Singer-Songwriter Michael McDermott is anything but a reserved, obedient, listen to your producer kind of musician, instead he presents a rugged and insistent side of Americana music. Hailing from the streets of Chicago, McDermott has a few strong opinions about the current social climate and he does nothing short of shouting them loudly on his latest single “What in the World”.
“’What in the World’ came about from a few pre-dawn writing sessions I imposed upon myself,” McDermott told American Songwriter. “With sleep still in my eyes, I would generally begin with an array of images in a stream of consciousness. Most were seemingly disjointed and inconsequential. However, in my manner I would plow along and not consider even looking at it until the session with myself was done. After a couple days, I had found a thread of images that had worked together, but without anything to tie them together, it was really just that, a string of cool verses.
“I moved on to other things and would check back on this string of verses and tidy them up a bit, but without that chorus I feared they were destined to a life in a forgotten pages doc,” the songwriter explained. “Watching the norms of this country be deconstructed and the behavior of he who will not be named, I often just found myself saying aloud ‘What in the world?’ I was in a cab on Lincoln Avenue in Chicago shooting a video for my last record when the chorus of this came to me. The next day, I immediately went to see if those rapid-fire lyrics would fit and lo and behold I had myself that downtrodden anthem I’d always dreamed of.”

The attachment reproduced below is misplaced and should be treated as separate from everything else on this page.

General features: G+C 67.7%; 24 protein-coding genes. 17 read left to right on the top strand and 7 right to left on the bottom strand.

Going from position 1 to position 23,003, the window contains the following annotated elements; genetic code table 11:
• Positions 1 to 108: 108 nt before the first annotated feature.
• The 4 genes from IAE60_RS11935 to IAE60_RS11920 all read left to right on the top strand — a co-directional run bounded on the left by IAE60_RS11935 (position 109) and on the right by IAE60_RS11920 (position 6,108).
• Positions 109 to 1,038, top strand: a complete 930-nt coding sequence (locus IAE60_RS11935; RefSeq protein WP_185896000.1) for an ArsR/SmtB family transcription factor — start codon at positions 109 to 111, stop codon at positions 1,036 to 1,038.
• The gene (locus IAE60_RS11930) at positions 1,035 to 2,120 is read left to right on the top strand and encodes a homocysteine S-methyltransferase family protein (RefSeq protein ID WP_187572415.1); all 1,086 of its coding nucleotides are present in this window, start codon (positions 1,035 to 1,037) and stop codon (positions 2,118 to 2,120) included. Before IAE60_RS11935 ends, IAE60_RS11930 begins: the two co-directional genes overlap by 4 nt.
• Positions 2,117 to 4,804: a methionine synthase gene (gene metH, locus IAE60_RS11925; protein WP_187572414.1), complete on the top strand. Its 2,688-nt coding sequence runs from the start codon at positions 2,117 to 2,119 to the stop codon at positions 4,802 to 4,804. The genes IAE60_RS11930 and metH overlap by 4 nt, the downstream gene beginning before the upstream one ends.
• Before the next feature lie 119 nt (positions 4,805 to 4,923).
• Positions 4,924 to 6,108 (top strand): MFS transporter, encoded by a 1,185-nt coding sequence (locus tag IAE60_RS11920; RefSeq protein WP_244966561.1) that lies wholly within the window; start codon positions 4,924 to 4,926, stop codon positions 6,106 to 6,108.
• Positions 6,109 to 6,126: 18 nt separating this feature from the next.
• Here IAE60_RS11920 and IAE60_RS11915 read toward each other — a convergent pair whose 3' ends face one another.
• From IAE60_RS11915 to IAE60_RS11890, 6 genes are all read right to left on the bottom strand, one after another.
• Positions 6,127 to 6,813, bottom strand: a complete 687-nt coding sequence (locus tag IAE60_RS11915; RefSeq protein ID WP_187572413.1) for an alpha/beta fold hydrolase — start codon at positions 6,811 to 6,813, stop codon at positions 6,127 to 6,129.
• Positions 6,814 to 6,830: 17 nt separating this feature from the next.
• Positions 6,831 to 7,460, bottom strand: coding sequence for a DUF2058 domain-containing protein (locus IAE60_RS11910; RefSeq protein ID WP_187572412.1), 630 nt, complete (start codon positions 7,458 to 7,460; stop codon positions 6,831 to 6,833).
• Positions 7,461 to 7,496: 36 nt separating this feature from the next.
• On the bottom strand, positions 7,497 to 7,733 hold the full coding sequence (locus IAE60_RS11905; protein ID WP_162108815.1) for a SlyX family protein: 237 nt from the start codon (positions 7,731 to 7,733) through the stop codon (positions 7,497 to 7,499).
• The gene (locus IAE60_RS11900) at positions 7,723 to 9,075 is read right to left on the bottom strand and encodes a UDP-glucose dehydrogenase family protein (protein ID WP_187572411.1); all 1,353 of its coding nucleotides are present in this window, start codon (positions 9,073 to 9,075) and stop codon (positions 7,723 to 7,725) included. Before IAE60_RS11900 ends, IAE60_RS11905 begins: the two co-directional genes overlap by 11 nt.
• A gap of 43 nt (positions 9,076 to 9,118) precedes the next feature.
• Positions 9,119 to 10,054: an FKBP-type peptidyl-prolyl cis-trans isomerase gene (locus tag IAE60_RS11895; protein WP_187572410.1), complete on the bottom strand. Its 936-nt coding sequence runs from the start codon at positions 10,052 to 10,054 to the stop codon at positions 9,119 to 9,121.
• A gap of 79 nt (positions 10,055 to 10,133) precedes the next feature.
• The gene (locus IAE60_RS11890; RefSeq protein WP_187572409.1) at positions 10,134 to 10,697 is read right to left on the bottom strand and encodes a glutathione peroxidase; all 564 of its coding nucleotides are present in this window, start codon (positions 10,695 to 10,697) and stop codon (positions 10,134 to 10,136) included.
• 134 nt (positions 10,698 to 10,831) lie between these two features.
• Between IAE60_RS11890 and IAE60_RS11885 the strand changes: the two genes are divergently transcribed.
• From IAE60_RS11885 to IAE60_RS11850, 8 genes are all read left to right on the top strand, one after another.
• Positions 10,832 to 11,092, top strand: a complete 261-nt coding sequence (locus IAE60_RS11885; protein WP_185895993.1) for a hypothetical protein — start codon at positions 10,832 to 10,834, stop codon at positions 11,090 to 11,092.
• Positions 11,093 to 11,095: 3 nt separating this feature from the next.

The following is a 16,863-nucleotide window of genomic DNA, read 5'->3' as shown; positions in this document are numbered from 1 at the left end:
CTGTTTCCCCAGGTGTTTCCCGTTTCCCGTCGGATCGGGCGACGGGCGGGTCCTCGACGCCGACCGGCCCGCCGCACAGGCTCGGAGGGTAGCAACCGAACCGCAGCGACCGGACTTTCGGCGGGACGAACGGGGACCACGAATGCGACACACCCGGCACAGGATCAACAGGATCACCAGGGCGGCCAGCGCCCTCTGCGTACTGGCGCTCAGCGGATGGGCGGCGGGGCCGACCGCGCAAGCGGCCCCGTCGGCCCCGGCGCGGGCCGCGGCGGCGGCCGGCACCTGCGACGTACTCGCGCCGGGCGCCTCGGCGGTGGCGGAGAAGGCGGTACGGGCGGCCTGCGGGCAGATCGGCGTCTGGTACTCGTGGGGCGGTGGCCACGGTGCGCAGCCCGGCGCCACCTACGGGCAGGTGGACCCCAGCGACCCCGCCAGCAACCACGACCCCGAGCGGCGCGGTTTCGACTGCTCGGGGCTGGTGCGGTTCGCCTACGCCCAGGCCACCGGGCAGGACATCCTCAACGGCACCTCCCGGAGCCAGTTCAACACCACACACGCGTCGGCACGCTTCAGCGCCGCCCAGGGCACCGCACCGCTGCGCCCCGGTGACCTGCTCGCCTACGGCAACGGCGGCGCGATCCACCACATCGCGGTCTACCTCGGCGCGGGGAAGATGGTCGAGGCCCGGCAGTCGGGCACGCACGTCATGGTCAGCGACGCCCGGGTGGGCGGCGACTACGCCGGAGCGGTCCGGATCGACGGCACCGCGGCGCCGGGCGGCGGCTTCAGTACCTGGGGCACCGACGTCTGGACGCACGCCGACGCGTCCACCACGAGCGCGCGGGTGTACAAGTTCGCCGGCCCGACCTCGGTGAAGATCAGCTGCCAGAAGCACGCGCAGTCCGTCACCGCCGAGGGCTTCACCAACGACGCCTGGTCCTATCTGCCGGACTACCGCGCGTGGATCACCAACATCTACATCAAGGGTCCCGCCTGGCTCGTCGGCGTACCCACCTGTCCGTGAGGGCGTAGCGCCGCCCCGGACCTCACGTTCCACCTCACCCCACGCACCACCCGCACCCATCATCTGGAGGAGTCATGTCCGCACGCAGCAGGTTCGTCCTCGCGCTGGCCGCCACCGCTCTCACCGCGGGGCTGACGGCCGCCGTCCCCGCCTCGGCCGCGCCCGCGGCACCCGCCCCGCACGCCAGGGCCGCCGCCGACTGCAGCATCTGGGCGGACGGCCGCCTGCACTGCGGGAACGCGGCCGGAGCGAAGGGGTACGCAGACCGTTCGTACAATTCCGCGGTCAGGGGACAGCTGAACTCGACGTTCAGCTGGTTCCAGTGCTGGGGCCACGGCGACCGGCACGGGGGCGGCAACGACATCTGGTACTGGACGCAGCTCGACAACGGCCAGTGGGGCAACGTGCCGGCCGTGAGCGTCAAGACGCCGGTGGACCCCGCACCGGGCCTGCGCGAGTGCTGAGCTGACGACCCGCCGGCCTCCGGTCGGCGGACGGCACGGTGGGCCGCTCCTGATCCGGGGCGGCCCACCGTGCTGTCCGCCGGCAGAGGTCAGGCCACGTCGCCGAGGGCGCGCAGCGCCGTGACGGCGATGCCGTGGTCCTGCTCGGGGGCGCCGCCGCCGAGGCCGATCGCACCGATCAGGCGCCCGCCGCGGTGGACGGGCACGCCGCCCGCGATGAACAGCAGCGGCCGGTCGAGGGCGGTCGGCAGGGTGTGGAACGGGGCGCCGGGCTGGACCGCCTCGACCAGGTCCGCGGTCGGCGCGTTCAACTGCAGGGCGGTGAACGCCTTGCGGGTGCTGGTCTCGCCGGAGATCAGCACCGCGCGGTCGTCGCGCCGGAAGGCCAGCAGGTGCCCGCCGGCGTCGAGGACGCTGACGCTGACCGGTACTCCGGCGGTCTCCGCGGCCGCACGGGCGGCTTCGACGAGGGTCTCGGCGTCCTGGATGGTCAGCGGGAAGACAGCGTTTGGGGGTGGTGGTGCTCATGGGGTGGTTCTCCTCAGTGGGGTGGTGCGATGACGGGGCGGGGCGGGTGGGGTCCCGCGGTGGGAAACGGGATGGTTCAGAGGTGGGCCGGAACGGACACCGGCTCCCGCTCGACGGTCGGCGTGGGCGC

The single comes from McDermott’s anticipated record What in the World out June 5 on Pauper Sky Records. The outspoken title track is a rally song, calling people to listen and presents McDermott’s politics in straight-forward lyrics like: ‘Hey hey what do you say/tired of hearing everything will be ok/ what in the world is happening here?/ Hey hey what do you say?/ Dark days are coming for the USA. The bluesy-rock guitar licks and accented chord transitions are what empower the stark lyrics, adding an outlaw country/rock vibe which work perfectly to portray the fed-up and angry character of the song.